Lifestyle

Doctors prescribe no more sitting on the job

LUNCHTIME: Munching away at your desk? A prescription could put a stop to that, with research suggesting doctors should be able to limit the amount office workers sit down during the day.
LUNCHTIME: Munching away at your desk? A prescription could put a stop to that, with research suggesting doctors should be able to limit the amount office workers sit down during the day. Submitted

DOCTORS should be prescribing overweight and unhealthy Ipswich office workers ways to get away from their chairs at work, new research has argued.

The research, published in the Medical Journal of Australia, argues excessive sitting is as dangerous for workers at risk of a heart attack as heavy lifting is for employees with a bad back.

Professor Leon Straker and Dr Genevieve Healy, the authors behind the paper, said too many hours spent in office chairs had been linked to a shorter life span, obesity, cancer and type 2 diabetes.

It's a problem Ipswich doctors and workers are urged to listen to, with the region recording higher than average rates of obesity, circulatory diseases and type 2 diabetes.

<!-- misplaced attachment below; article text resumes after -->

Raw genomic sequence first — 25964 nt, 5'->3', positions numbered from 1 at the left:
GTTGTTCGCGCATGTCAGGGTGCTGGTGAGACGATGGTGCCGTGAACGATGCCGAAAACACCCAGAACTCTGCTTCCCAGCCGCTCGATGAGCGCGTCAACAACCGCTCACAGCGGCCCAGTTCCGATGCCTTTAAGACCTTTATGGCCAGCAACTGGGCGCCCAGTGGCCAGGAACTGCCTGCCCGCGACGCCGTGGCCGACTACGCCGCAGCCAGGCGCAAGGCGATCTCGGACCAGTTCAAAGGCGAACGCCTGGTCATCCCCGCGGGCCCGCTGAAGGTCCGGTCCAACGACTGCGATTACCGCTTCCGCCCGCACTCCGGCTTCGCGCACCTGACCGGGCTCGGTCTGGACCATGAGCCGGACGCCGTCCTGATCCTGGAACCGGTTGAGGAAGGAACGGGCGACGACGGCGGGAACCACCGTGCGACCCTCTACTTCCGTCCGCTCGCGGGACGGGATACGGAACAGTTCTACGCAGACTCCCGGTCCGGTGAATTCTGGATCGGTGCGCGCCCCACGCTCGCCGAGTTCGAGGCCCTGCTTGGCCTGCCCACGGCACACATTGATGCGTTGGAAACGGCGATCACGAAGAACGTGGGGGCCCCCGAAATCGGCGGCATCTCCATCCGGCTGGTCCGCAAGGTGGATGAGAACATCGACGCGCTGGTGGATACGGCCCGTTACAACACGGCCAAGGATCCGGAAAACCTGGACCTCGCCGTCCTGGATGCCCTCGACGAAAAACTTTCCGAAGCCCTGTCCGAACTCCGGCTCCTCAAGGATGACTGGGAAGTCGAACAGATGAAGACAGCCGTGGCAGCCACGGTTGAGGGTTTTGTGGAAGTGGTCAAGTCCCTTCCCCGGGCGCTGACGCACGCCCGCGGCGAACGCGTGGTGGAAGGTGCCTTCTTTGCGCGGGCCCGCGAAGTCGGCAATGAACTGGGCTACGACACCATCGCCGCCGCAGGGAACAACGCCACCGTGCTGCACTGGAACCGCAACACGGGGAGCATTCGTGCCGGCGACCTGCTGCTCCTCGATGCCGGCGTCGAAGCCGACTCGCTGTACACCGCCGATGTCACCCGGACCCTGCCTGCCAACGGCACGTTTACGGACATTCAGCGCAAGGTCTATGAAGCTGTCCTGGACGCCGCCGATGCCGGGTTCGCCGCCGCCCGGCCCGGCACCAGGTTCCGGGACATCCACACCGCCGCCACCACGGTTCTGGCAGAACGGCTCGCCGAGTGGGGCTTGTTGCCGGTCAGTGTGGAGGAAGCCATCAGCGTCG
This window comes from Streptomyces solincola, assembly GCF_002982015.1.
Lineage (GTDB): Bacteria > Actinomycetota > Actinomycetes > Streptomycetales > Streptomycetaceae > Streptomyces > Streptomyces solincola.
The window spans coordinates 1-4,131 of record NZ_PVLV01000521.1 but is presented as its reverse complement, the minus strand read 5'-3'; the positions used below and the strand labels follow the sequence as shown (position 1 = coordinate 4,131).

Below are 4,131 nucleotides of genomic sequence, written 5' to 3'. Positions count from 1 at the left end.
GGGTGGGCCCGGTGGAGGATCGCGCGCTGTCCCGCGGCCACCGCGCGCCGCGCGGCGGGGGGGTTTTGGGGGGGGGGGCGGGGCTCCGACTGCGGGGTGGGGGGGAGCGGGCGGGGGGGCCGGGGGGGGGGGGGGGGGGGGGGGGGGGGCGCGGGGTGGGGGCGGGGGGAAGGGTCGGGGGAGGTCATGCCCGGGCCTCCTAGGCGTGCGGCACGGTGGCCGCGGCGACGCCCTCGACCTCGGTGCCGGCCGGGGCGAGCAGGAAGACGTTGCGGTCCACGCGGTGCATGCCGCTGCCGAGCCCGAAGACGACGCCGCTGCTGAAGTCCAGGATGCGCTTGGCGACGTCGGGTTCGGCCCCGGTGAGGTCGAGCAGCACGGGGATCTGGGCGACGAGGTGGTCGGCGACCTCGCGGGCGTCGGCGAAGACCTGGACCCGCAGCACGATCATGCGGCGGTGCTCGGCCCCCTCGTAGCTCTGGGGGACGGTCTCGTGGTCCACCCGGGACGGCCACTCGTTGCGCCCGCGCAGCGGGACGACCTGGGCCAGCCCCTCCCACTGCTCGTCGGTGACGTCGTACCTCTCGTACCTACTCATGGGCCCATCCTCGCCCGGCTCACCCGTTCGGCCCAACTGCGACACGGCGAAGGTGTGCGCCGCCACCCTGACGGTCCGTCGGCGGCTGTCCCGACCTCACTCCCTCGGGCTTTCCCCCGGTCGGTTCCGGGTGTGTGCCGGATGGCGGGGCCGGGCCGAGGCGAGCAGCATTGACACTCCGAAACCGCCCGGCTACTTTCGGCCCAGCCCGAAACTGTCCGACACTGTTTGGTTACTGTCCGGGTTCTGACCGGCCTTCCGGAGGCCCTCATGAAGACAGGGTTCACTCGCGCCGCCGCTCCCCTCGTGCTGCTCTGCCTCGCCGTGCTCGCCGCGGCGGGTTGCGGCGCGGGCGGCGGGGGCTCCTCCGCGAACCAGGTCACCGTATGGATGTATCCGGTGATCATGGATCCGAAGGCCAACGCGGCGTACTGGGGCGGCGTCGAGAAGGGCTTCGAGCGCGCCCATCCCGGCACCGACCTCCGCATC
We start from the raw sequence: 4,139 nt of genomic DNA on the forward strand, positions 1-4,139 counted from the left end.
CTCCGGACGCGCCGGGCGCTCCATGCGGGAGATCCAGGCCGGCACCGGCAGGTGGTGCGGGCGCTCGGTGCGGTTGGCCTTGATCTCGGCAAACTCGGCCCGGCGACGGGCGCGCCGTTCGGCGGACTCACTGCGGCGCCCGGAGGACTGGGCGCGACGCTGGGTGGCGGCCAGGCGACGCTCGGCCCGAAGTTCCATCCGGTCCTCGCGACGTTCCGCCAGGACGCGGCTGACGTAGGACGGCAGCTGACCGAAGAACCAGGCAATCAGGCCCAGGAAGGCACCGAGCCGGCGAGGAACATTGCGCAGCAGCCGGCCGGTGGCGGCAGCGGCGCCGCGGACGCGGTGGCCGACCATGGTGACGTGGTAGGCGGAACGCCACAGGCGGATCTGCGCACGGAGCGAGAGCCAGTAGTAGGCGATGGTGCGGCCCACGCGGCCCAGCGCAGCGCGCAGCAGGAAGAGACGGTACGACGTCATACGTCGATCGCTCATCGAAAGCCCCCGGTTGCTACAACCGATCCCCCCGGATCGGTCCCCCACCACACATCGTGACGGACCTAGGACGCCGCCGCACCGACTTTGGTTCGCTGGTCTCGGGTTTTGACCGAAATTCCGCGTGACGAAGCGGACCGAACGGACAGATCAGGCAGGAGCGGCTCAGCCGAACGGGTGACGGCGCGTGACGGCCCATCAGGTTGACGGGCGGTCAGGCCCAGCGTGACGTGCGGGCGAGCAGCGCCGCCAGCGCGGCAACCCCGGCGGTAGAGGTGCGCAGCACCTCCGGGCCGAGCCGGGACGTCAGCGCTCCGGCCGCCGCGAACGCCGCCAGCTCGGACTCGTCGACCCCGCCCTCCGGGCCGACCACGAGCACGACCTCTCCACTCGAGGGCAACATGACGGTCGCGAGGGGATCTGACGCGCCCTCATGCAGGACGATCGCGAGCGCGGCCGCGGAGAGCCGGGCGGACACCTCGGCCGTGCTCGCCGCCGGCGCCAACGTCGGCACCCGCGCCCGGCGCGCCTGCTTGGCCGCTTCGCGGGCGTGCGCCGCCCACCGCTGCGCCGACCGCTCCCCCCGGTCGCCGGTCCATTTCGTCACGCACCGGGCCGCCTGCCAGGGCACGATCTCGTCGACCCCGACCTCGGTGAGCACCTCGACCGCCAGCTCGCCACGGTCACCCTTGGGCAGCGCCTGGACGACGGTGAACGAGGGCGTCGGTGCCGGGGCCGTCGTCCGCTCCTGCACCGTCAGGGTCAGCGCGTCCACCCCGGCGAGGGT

Statistics compiled by the West Moreton and Oxley Medicare Local region show 17 people out of every 100 residents in the region have a circulatory disease, higher than Queensland and Australia's rate of 16 out of 100 people.

Out of every 100 residents in Ipswich, 21 are obese - compared to 18 out of 100 for Australia and 19 out of 100 for Queensland.

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Ipswich doctors are now being encouraged to routinely ask their patients how much they're sitting down at work and prescribe ways to prevent it.

One organisation already combating the health risks of sedentary office workplaces is the Ipswich City Council.

Ipswich Mayor Paul Pisasale said the council actively encouraged staff to plan short breaks and changes in their activity.

"This might include allowing hand and arm muscles to recover from repetitive work and standing to relieve the body of prolonged sitting," he said.

Council workers are encouraged to take short frequent breaks rather than longer, less frequent ones.

Professor Straker and Dr Healy's research suggests office workers sit down for more than 75% of the working day, often for more than 30 minutes at a time, making excessive sitting a bigger problem than previously thought.

They said prescriptions could include measures such as regular breaks and standing meetings.

Are you sitting down too much at work? Head to facebook.com/thequeenslandtimes to tell us how you keep healthy in the office.

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Topics:  medical journal of australia



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